Maness, brought up his 32 year experience in the military and said that he thinks the President overstepped his authority. “He has not defined the objectives of this operation. He has not defined success, and he has not defined an exit strategy." The Colonel then called out Congress, and more importantly, Cassidy and Landrieu for dragging their feet in the "undeclared war." 

 

Social Security

The Congressman started off the discussion, with his plan to raise the social security age. "The reality is you've got to make some changes someplace, we are living longer." He likened the strategy to Ronald Reagan, saying that ideally you start raising the age as young as possible, maybe even "someone who is not yet born" so the future recipients have time to adjust and plan.

 

In a surprising turn, both Maness and Landrieu agreed that the recipient age of Social Security should not be raised to 70. Landrieu pointed out that in some of the poorer parishes in Louisiana the life expectancy is only 70 years old, while the Colonel stated that "there's no way" that certain jobs can be done up until the age of 70. 

 

Louisiana’s Coastal Erosion and Climate Change

Landrieu stated that she does "not agree with President Obama's on his energy policy" but that she does believe that the "climate is changing" and that "humans contribute."

 

Cassidy shied away from going so far as to say whether he thinks climate change exists or not, blaming coastal erosion on the "levees on our river taking sediment." He feels that what is important is "getting that sediment out of the Mississippi River and putting it into the marshes where we can rebuild."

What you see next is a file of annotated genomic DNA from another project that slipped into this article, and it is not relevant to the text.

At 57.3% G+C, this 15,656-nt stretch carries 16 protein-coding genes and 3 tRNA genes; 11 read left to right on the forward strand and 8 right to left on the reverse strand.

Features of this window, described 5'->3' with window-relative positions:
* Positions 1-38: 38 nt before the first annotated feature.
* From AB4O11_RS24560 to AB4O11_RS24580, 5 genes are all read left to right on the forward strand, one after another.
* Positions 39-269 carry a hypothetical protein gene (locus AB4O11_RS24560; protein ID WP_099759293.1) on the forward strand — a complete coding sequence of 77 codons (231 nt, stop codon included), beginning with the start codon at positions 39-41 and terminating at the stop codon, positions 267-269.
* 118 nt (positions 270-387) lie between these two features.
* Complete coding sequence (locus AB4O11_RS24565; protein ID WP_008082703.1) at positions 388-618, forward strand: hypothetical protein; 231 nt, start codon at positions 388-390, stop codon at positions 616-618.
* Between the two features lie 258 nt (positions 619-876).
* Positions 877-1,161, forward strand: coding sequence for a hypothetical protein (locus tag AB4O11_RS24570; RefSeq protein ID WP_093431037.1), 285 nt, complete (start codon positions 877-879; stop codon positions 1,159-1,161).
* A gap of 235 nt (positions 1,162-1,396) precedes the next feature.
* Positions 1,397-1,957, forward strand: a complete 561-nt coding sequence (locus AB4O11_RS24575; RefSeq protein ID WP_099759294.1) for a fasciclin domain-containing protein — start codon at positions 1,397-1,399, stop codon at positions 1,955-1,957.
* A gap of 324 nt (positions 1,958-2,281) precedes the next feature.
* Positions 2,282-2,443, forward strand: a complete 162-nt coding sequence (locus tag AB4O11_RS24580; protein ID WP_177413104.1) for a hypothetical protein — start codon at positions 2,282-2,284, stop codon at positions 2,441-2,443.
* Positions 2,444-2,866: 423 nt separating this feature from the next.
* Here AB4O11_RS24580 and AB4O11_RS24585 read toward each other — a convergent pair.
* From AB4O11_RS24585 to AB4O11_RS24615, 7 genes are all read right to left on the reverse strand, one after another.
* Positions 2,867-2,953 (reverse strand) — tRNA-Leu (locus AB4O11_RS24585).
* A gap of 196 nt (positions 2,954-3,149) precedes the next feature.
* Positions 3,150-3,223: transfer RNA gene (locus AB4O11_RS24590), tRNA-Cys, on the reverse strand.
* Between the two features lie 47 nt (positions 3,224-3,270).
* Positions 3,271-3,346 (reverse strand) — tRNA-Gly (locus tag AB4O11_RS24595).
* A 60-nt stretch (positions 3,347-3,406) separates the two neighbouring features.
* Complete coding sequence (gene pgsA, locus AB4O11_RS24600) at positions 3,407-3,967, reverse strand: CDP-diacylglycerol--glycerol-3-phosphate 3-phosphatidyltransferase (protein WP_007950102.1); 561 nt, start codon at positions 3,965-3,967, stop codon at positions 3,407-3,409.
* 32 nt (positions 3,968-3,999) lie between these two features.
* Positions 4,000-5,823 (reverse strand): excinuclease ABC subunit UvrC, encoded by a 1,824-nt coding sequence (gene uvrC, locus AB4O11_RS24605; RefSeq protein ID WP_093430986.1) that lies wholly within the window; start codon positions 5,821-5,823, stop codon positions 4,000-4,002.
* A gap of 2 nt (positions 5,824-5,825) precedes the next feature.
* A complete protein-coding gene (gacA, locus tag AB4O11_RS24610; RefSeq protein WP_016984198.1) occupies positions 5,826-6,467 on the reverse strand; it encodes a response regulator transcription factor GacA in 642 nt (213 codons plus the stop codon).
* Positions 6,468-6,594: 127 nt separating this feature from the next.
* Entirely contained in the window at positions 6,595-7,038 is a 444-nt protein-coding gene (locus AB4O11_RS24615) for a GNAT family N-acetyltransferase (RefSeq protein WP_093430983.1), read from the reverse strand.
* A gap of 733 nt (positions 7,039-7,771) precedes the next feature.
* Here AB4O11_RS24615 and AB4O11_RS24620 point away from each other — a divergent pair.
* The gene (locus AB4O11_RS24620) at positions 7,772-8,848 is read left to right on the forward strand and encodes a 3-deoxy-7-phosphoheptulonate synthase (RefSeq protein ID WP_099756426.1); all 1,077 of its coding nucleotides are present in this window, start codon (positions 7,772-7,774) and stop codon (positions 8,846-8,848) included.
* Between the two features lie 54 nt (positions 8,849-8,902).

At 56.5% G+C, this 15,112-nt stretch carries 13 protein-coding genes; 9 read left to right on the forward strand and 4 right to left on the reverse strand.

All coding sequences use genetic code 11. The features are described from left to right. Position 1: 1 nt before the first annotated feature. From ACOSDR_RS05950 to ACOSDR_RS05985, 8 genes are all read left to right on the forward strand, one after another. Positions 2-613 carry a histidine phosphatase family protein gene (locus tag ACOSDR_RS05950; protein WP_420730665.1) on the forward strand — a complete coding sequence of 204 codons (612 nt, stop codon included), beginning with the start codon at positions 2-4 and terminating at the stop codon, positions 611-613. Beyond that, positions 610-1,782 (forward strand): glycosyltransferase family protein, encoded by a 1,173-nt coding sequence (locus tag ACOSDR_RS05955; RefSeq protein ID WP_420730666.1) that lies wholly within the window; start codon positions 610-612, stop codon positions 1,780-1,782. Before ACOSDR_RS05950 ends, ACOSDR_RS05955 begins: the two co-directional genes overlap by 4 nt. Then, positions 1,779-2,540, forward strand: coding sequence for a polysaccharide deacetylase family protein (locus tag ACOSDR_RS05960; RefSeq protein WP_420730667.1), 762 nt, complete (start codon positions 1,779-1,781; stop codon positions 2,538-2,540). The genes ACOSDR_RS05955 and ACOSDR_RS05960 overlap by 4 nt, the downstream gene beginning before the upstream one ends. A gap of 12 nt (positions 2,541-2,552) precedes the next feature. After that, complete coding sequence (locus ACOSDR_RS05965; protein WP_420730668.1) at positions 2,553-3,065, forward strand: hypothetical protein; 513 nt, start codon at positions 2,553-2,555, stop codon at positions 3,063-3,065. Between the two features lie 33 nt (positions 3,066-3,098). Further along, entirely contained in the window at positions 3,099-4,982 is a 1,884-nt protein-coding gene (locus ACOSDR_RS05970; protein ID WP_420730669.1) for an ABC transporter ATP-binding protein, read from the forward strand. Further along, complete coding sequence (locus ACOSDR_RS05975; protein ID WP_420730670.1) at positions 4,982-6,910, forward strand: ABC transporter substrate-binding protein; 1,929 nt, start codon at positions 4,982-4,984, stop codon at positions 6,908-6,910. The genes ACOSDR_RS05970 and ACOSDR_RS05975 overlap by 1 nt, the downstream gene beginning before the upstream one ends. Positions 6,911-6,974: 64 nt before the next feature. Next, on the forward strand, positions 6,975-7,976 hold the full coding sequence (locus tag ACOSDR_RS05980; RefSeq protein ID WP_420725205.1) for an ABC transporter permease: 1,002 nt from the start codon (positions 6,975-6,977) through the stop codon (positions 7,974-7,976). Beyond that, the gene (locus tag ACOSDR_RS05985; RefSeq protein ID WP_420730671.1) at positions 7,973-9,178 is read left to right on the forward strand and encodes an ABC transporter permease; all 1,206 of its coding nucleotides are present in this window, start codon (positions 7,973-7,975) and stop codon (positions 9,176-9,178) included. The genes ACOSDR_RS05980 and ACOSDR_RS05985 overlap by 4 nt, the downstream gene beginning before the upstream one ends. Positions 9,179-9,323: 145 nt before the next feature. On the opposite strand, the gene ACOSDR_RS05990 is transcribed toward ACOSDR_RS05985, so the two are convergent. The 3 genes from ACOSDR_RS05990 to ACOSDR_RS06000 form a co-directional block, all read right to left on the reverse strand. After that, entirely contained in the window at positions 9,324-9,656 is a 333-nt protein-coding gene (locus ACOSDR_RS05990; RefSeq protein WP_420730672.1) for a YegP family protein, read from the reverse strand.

Maness, went back to his tried and true statement "I think we have a lot more to learn" adding that we have a "window" of time. He went on to say that we should instead focus on issues like "energy independence" and rebooting the "stagnant economy."

 

 

Obama and Jindal

Cassidy distanced himself from Jindal while Landrieu distanced herself from Obama. The candidates were asked to rate Obama and Jindal on a scale of one to ten. Maness gave Jindal a solid middle rating of five, while Cassidy gave him a more favorable review at 7. Landrieu, on the other hand gave him "barely a three".

 

As for Obama, he was not very popular amongst the candidates last night. “I don’t trust the President," said Cassidy when discussing ISIS. "I think he is a very poor Commander-In-Chief.” He later gave POTUS a goose egg.

 

Landrieu ending up giving him the same score that Cassidy gave Jindal: a seven. 

 

At this point in the election, a runoff seems likely. In Louisiana, a runoff occurs between the top two contenders if no candidate receives a majority in the November vote. A potential runoff is seen as unfavorable for Landrieu, because she is counting on Maness to split the Republican vote with Cassidy.

 

The Shreveport debate was sponsored by Louisiana Public Broadcasting and the Council for a Better Louisiana it was held Shreveport. There will be a second debate featuring all three candidates at LSU on Oct. 29th.